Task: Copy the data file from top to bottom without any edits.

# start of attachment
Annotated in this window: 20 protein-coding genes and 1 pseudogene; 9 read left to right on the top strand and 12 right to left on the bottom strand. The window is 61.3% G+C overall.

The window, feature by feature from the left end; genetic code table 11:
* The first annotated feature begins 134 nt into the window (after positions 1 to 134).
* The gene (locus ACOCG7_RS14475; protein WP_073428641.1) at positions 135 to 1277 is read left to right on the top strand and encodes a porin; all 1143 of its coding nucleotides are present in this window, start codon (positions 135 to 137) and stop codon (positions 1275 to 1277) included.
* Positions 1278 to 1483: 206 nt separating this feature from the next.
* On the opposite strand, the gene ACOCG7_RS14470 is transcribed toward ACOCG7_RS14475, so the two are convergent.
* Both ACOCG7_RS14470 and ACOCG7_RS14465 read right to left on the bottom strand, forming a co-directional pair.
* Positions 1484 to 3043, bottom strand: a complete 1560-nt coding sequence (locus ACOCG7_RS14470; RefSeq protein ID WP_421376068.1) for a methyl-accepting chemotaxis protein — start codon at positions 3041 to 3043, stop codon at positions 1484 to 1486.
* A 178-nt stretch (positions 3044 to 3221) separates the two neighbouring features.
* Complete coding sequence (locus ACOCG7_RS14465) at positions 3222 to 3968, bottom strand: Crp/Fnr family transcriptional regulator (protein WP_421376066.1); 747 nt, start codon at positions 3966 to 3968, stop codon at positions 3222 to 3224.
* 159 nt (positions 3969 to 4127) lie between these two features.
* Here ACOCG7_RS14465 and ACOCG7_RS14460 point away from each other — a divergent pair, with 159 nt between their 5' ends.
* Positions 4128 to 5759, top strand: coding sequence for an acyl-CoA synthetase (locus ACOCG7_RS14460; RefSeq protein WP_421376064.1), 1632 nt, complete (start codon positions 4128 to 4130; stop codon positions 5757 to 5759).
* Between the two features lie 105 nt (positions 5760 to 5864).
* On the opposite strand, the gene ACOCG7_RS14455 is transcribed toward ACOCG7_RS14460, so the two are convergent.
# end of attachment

Annotated in this window: 20 protein-coding genes and 1 pseudogene; 9 read left to right on the top strand and 12 right to left on the bottom strand. The window is 61.3% G+C overall.

The window, feature by feature from the left end; genetic code table 11:
* The first annotated feature begins 134 nt into the window (after positions 1 to 134).
* The gene (locus ACOCG7_RS14475; protein WP_073428641.1) at positions 135 to 1277 is read left to right on the top strand and encodes a porin; all 1143 of its coding nucleotides are present in this window, start codon (positions 135 to 137) and stop codon (positions 1275 to 1277) included.
* Positions 1278 to 1483: 206 nt separating this feature from the next.
* On the opposite strand, the gene ACOCG7_RS14470 is transcribed toward ACOCG7_RS14475, so the two are convergent.
* Both ACOCG7_RS14470 and ACOCG7_RS14465 read right to left on the bottom strand, forming a co-directional pair.
* Positions 1484 to 3043, bottom strand: a complete 1560-nt coding sequence (locus ACOCG7_RS14470; RefSeq protein ID WP_421376068.1) for a methyl-accepting chemotaxis protein — start codon at positions 3041 to 3043, stop codon at positions 1484 to 1486.
* A 178-nt stretch (positions 3044 to 3221) separates the two neighbouring features.
* Complete coding sequence (locus ACOCG7_RS14465) at positions 3222 to 3968, bottom strand: Crp/Fnr family transcriptional regulator (protein WP_421376066.1); 747 nt, start codon at positions 3966 to 3968, stop codon at positions 3222 to 3224.
* 159 nt (positions 3969 to 4127) lie between these two features.
* Here ACOCG7_RS14465 and ACOCG7_RS14460 point away from each other — a divergent pair, with 159 nt between their 5' ends.
* Positions 4128 to 5759, top strand: coding sequence for an acyl-CoA synthetase (locus ACOCG7_RS14460; RefSeq protein WP_421376064.1), 1632 nt, complete (start codon positions 4128 to 4130; stop codon positions 5757 to 5759).
* Between the two features lie 105 nt (positions 5760 to 5864).
* On the opposite strand, the gene ACOCG7_RS14455 is transcribed toward ACOCG7_RS14460, so the two are convergent.